A majority of U.S. adults (54%) believe the United Nations is doing a poor job, according to survey results published on March 13 by Gallup.
While 43% said the U.N. is doing a good job in Gallup’s 2020 poll, the all-time high of U.N. affirmation occurred in 2002 when 58% said the organization was doing a good job.
Throughout polling history, Democrats have been more likely than Republicans to hold a positive view of the U.N., but the approval gap between parties has narrowed significantly in recent years.
In 2017, 57% of Democrats and 16% of Republicans held a positive view of the U.N. Since then, Republican approval has nearly doubled (30% approval in 2020) while Democrats support has remained stable (55% in 2020).
Responses about the U.N.’s role in the world have remained largely unchanged over the past decade.
In 2009, 38% wanted the U.N. to have “a major role, where the U.N. establishes policies, but where individual countries still act separately when they disagree with the U.N.,” with 40% holding this view in 2020. An all-time high of 49% affirmed this role in 2001.
One-third said in 2020 that the organization should play “a leading role where all countries are required to follow U.N. policies.” This is a three-point increase from 2009 and 11 points above the all-time low in 2007.
There was a two-point decline to 24% from 2009 to 2020 of respondents who want the U.N. to have “a minor role, with the U.N. serving mostly as a forum for communication between nations, but with no policy-making role.”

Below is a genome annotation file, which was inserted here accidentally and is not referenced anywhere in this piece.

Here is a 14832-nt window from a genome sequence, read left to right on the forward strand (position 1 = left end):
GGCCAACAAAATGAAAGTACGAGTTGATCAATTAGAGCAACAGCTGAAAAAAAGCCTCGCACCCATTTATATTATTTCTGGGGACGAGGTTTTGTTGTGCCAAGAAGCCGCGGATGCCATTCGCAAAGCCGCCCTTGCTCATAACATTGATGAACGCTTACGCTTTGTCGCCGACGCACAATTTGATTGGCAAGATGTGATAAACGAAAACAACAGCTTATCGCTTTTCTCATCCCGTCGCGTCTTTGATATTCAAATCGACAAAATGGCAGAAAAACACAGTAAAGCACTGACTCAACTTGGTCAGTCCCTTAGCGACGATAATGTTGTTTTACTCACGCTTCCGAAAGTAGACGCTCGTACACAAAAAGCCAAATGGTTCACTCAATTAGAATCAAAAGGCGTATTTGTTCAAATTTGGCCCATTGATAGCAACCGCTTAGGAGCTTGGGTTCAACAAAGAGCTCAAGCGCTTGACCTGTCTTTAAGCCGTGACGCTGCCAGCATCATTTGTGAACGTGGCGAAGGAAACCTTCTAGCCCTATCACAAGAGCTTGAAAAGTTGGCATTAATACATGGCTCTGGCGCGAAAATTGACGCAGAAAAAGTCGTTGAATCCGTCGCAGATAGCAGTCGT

This is five points below the all-time high in 2007 and five points above the all-time low in 2001.
The Gallup poll diverges from a September 2019 survey by Pew Research Center finding more positive views, with 59% of the U.S. public expressing a favorable opinion and 33% an unfavorable view of the U.N.
EthicsDaily.com reached out to several faith leaders who have been involved with the U.N. in various capacities for their reaction and response to Gallup’s findings.
His email comments to EthicsDaily.com focused on the U.N. and its ancillary organizations in the context of the global pandemic.
“We are living through a period that feels like a nightmare but is becoming all too real,” Stearman observed.
“We should all hope and pray that this tragedy of biology will lead us to a seismic shift of psychology,” he said. “The world is indeed small. What happens over there, comes here. We’ll either learn to think globally, or we will suffer locally.”
Lamenting that we’re paying the price for leaders who ignored early warnings regarding the novel coronavirus, Stearman emphasized “that we must invest in multilateral organizations like the World Health Organization, or the U.N.’s Conference of the Parties process on the environment” to be able to address collectively and effectively global challenges.
“No longer are we able to act as if one nation can become ‘first’ without concerning itself with its neighbors. Such medieval thinking will be our demise,” he said. “The COVID-19 is but a horrible symptom of an even greater disease.”
Liberato C. Bautista, assistant general secretary for United Nations and international affairs of the General Board of Church and Society of The United Methodist Church, also considered how the novel coronavirus might impact public opinion of multilateral entities like the U.N.